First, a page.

NJ Court Finds No Merit in Dispute Over Virtual Jury Selection

Dani Alexis Ryskamp, J.D.

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— Updated on April 20, 2021

NJ Court Finds No Merit in Dispute Over Virtual Jury Selection

The first COVID-19 era jury trial in New Jersey stalled after the defense raised concerns about screening potential jurors via videoconference. But after review from the state appellate court, there was no issue found in the protocols used in the jury selection for State v. Dangcil. As such, the case was sent back to Bergen County Superior Court for trial to carry on.

Virtual Jury Selection Dispute

At issue in State v. Dangcil is the jury makeup resulting from a virtual jury selection process. The jury selection was held remotely in an effort to protect all participants from the risk of COVID-19 transmission—an arrangement the defense initially supported. After 13 juror interviews, however, defense counsel filed an order to show cause, arguing that reliance on virtual technology for juror interviews was producing a selection of jurors that were not representative of the community as a whole. Rather, the defense claimed, the jurors available via the virtual arrangement were disproportionately younger and of higher economic status.

Juror interviews continued as the parties prepared for arguments on the motion to show cause. Ultimately, 178 potential jurors were interviewed remotely and 63 of these participants were asked to appear in person. After the in-person selection was complete, 16 jurors were chosen.

Trial Court Finds No Issue

After its review, the trial court decided that the virtual jury selection process was lawful. The court noted that there was no evidence indicating any demographic group had been excluded from consideration in the initial interviews, and that defense counsel had conceded the process was not defective.

Defense counsel then appealed the decision to the New Jersey Superior Court, Appellate Division. The Appellate Division affirmed the trial court’s decision, stating that “there has been no showing, technical or otherwise, to rebut the presumption of validity, or any evidence to suggest that the selection was non-random or that any constitutionally cognizable group was excluded from the array.”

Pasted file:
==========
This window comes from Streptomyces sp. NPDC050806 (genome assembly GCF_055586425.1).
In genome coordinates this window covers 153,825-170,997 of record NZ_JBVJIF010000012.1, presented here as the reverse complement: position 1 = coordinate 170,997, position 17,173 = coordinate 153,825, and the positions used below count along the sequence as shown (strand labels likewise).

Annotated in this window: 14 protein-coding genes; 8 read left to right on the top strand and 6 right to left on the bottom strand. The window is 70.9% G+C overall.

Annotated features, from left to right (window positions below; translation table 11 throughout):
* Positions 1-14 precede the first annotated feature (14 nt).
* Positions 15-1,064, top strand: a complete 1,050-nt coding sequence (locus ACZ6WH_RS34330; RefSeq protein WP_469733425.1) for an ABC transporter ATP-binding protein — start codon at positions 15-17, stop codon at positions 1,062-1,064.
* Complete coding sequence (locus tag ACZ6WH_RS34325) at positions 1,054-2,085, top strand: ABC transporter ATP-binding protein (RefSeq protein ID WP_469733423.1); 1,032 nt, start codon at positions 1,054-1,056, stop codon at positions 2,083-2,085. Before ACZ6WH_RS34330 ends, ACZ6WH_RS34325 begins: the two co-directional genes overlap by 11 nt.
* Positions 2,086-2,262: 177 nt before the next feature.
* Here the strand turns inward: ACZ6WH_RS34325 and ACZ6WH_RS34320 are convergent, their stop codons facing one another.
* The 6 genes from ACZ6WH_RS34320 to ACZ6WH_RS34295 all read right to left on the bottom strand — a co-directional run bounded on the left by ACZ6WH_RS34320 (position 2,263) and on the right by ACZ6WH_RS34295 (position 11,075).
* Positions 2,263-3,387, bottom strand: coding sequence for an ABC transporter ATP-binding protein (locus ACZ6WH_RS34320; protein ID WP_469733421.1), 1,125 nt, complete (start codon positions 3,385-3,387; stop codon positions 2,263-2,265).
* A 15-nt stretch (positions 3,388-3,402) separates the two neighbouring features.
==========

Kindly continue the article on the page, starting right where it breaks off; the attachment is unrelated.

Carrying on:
The Next Steps in State v. Dangcil

Following the Appellate Division’s decision, proceedings in State v. Dangcil were set to resume on Monday, October 19, 2020. On October 16, however, defense counsel filed an application for emergent relief with New Jersey’s state Supreme Court.

The state Supreme Court denied a review while the trial was pending, holding that the “defendant has not made a sufficient showing that entitles him to emergent relief.” The court did, however, state that it would entertain a motion for direct certification of the issues raised in the emergent application if that motion were made post-trial. The Supreme Court also said that it would be willing to sever the jury selection questions from any other questions raised on appeal. The Appellate Division would then be free to hear any non-jury-selection appeal issues, just as it would in any other criminal case.

What the NJ Court Decisions Mean for Future Virtual Jury Trials

A number of novel issues appear in State v. Dangcil. They include questions about the reliability of virtual juror selection processes and the effects of virtual intermediaries on the demographic makeup of the juror pool. In the initial appeal, the defendant argued that conducting voir dire virtually was unconstitutional, “as it obscures the jurors’ view of the defendant and prevents counsel from assessing credibility of jurors.” To date, that question remains unresolved in New Jersey or elsewhere, but it could prove dispositive to any number of cases.

The New Jersey State Bar Association, in an amicus brief, also raised concerns about the records kept by the state’s Jury Management Office—or rather, the lack thereof. Without good recordkeeping to track the demographics of juror pools, defendants like Dangcil will find it difficult or impossible to determine whether certain demographic groups really were excluded from, or prevented from participating in, juror selection.

Statistics on the use of Zoom and similar videoconferencing platforms indicate that users are largely younger than the population as a whole. For example, only about 9.5% of Zoom users are 65 or older, yet people in this age group make up 13% of New Jersey’s population.

These numbers do not, however, reveal specific insights into the juror pools of New Jersey or other states. Those numbers will be necessary in order to understand exactly who uses Zoom and other videoconferencing tools, and how that use might affect the makeup of criminal trial juries going forward.

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